Information Net for October 22

LST-325 Runs Aground On Its Way Back to Evansville

Read by: NICKI KF4DHK

LST-325 on the Cumberland River (credt: James DeVillez)

KENTUCKY (WFIE) – On Tuesday, LST 325 remains stuck on the Cumberland River after running aground Monday night.

The ship was supposed to be back to its home port of Evansville on Tuesday, but crews say it’s taking longer than expected to tow the ship into deeper water.

Officials say the ship is still located near Kuttawa, Kentucky where the Coast Guard tried to free the ship by using a tugboat.

Crews worked throughout the night until about three Monday morning.
There are authorities still monitoring the ship, but it’s the locals that are just trying to get a glimpse of something they say they’ve never seen before.

“It’s huge. How could he miss the channel that much and it’s heartbreaking to see it out there,” Evansville resident Mike Sanford said.

“You just don’t see this type of boat out here,” Richard Sinnett, a local resident, said.

Sinnett was one of many locals that took their boat out to get a closer look of the grounded LST 325. He says according to the depth gauge on his boat, the ship is likely in four feet or less of water.

Read by: Martha KJ4RIQ

“You can see the birds just standing out there. They’re standing up out there, this is the shallowest part of the lake,” Sinnett said.

Monday night, Coast Guard officials say the LST 325 ran off course from the channel and aground due to a storm causing low visibility. Authorities say they tried to free the ship with a tugboat, but were unsuccessful.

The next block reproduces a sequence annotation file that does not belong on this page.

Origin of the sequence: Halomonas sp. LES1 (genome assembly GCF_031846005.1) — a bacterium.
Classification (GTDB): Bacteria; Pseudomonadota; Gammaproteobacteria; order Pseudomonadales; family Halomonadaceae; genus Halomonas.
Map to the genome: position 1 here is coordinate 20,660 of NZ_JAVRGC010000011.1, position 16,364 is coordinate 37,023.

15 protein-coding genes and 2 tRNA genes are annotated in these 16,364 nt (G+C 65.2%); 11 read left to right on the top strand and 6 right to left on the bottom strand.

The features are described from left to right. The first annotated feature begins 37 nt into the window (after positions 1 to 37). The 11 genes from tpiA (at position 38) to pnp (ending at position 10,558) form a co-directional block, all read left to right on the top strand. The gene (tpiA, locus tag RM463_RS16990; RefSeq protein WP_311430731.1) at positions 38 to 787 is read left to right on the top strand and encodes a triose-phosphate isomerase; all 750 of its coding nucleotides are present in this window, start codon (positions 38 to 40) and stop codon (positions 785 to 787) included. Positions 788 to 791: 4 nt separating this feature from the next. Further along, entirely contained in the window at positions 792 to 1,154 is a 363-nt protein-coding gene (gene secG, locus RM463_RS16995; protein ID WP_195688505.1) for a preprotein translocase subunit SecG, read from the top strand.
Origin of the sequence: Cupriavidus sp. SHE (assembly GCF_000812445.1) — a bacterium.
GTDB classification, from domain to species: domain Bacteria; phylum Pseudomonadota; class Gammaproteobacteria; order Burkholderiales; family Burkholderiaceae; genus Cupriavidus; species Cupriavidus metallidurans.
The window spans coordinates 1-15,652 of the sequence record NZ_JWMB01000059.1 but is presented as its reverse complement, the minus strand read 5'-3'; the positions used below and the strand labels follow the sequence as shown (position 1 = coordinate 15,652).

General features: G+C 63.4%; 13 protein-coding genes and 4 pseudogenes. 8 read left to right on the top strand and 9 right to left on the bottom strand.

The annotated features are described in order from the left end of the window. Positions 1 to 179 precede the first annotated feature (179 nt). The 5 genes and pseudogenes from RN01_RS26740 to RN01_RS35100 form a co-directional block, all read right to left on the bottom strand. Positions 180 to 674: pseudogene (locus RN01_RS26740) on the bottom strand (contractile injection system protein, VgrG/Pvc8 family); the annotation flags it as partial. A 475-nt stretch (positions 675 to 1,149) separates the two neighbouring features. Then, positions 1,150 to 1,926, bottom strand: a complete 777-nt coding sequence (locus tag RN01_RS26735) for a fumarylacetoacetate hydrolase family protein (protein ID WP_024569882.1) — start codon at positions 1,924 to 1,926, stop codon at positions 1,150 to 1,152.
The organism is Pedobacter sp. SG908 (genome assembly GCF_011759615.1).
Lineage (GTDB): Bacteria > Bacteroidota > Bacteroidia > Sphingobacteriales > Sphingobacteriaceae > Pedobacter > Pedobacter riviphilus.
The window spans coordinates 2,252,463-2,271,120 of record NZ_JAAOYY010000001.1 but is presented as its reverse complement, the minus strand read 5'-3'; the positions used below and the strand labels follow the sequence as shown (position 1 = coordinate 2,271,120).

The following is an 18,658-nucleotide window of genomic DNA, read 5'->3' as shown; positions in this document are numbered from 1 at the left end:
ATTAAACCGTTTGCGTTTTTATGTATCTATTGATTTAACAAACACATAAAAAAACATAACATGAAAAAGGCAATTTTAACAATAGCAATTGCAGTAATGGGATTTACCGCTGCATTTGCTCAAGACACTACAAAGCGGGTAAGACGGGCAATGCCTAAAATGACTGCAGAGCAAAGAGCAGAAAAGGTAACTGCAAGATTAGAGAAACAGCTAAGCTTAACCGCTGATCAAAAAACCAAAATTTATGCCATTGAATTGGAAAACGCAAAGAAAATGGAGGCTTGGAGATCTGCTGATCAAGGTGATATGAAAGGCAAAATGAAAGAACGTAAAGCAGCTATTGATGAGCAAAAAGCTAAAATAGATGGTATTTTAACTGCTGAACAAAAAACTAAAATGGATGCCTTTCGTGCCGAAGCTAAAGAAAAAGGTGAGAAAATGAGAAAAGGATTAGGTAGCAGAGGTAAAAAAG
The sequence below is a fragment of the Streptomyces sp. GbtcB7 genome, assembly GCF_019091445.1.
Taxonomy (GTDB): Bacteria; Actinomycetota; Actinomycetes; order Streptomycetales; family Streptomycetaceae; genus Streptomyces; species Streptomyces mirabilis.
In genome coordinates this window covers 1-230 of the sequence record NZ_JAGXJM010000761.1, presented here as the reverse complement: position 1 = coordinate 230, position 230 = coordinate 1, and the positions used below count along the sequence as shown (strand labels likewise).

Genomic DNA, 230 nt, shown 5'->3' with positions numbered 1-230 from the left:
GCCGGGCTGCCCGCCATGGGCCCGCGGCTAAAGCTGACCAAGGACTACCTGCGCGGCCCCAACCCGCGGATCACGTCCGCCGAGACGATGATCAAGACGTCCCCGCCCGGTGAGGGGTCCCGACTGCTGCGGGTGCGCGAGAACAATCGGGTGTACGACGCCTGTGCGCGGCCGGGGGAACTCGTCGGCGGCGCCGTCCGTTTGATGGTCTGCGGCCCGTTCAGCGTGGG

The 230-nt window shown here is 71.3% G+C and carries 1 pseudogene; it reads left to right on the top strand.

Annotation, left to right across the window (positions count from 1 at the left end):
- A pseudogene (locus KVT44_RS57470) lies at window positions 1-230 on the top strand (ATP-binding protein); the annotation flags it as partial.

Coast Guard Chief of Inspections Lt. Daniel McQuate says luckily there were no reports of injuries or damage.

“We don’t have any reports of any type of oil spill or any environmental damage. We have one of our small boats out in the area monitoring the situation,” McQuate said.

McQuate says their plan is to eventually pull the LST 325 out with tugboats, but to prevent any damage, they’re not rushing.

“It’s a 70 year old vessel, so we don’t want to put a whole lot of force on it trying to pull it without having exact details of how hard aground it is,” McQuate said.

Sanford is a longtime Evansville resident who says he’s taken tours on the LST 325 several times and he’s hopeful it makes it home safely from its cruise to Nashville and Clarksville, Tennessee.

“With the history of that boat, we definitely want to save it,” Sanford said.

Copyright 2012 WFIE. All rights reserved.

[The ship is now in Evansville….THIS SHOULD END THE STORY FOR NOW!!!!! -George]

Support Requested: Youth in Ham Radio

Read by: PAUL KJ4WQN

Greetings,

My name is Jeff Demers, N1SNB.

I wanted to take a quick moment to tell you about a new program to support youth activity on the HF bands.

Chances are, if you were like me, getting on the air after getting your first license was a little challenging. Parents were bugged. Pennies were saved. Numerous “compromise” measures were taken to get that first station on the air! My company, Amateur Radio Supplies LLC, of Haverhill, Massachusetts seeks to help a few lucky young hams get on the HF bands and make some contacts! Do you know any deserving young hams? We will be giving away 3 complete HF stations per year in order to support activity on the ham bands,

Details at: http://www.amateurradiosupplies.com/youth-s/222.htm

Read by: ED KE4JWS

My sincere hope is that you can spread the word to your club membership. Link the gateway from your club website, mention it in your newsletter – anything you can do – to help make sure this program is a success is greatly appreciated. The more kids we can get on the air, the better!

If you have a young ham to nominate, email us. Otherwise individuals are invited to apply right from our website: http://www.amateurradiosupplies.com

Your support is greatly appreciated. The future of ham radio depends on youth activity. Please help spread the word.

73!
Jeff Demers, N1SNB
President – Amateur Radio Supplies